Physicians are in the early stages of a significant new task, primarily defined by capturing and entering patient data into EMR and AI systems , and parallel to this, medical education confronts a pedagogical challenge; how can AI systems in medicine be optimally incorporated into the curriculum to support the near and far future new physician roles . According to Yu et al. , physicians’ roles need to be further upgraded as information integrators, consultants, and patient supporters to their existing positions, and the medical education system needs to equipp them by providing methodical training with desired AI techniques and methods to do so. In a recent study, Masters  looked in depth at how new physicians should become AI savvy; being proactive in AI system design, being able to work with AI diagnostic systems, interact with AI based systems, go deeper into consulting, where AI systems are not yet implemented optimally, train new medical AI applications and develop mental acquaintance with these new roles for better AI age adaptation.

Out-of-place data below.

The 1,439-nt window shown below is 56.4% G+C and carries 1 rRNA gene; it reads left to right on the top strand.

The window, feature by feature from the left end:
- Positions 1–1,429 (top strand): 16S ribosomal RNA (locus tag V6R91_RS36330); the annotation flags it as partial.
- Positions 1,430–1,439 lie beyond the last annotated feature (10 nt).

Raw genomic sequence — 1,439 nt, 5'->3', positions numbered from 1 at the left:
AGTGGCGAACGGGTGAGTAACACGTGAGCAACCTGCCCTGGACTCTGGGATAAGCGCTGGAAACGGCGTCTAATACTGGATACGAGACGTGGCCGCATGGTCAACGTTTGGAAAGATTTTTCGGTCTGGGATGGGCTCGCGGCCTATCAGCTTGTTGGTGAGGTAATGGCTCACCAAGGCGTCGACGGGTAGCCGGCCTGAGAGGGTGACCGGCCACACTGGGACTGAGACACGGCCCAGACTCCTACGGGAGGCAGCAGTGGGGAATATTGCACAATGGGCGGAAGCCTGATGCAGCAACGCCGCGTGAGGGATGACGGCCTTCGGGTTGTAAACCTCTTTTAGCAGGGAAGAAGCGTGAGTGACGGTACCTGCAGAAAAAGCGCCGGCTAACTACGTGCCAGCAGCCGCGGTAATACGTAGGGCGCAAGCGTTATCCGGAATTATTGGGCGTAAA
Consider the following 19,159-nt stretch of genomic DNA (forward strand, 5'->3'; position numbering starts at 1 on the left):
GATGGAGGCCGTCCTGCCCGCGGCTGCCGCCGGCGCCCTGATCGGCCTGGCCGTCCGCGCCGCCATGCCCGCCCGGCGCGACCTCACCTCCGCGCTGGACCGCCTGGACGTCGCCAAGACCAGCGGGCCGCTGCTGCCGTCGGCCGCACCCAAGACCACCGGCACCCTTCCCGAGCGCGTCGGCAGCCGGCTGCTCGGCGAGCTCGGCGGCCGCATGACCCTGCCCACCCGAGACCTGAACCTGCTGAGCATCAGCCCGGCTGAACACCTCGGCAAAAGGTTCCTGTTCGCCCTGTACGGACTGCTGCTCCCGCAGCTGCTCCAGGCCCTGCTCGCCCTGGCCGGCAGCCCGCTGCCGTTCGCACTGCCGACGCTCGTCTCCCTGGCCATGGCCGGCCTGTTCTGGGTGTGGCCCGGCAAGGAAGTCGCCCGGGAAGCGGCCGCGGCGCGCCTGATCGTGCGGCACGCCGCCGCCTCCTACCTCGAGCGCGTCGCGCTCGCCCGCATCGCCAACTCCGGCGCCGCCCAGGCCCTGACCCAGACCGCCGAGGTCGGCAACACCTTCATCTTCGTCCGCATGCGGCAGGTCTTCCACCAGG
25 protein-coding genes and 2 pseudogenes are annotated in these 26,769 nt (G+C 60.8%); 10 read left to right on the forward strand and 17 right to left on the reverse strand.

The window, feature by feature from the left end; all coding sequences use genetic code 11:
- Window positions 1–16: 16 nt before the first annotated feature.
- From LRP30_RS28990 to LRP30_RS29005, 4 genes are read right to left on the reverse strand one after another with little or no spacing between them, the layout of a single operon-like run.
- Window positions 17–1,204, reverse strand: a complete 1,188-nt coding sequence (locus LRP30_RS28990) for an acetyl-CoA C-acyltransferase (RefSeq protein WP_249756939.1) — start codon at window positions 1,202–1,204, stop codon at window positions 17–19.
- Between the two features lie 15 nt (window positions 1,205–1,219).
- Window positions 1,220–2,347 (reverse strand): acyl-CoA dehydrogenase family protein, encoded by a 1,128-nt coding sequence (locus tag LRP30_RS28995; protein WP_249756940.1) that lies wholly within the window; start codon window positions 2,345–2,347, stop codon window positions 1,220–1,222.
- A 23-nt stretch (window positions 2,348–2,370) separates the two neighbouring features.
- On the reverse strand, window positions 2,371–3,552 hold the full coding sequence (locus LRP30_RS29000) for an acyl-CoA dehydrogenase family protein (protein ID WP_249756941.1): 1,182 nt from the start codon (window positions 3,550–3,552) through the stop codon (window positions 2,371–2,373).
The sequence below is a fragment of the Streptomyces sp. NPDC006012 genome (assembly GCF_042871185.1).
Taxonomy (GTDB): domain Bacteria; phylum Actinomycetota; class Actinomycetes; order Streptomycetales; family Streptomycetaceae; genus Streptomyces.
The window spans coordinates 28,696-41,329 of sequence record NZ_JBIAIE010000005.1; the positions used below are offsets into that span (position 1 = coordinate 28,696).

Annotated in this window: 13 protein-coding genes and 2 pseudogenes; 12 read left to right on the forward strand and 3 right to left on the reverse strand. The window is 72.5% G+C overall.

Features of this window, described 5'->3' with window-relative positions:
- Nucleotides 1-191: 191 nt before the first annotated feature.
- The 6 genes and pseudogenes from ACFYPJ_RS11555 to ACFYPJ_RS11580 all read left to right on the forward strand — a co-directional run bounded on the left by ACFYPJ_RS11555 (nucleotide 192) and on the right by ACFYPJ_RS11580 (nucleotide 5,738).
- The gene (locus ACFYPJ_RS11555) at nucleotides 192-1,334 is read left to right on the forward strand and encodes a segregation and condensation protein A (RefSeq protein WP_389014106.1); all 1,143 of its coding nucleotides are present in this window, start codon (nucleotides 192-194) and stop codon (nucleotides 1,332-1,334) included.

Learners must comprehend well why AI technologies mediate and frame their decisions on medical issues. Formalization in terms of instruction on AI concepts can enable learners to grasp AI outcomes in association with their own sensory perceptions and thinking in the dynamic and ambiguous reality of daily medical practice. Besides, working cohesively with AI for physicians is a way to re-shape professional identity . Furthermore, if the fundamental skills of machine learning methods are applied efficiently to next-generation physicians’ medical schools, it can enable them to become part of the medical artificial intelligence movement. Lately, a study performed by Pinto et al.  reports that medical students are cognizant of the potential of artificial intelligence systems and they show interest in its inclusion in the existing medical education. At this point, with the adoption of the effect of artificial intelligence transformation on health and education, it is expected that institutions providing medical education will include AI technology-based products in their education programs .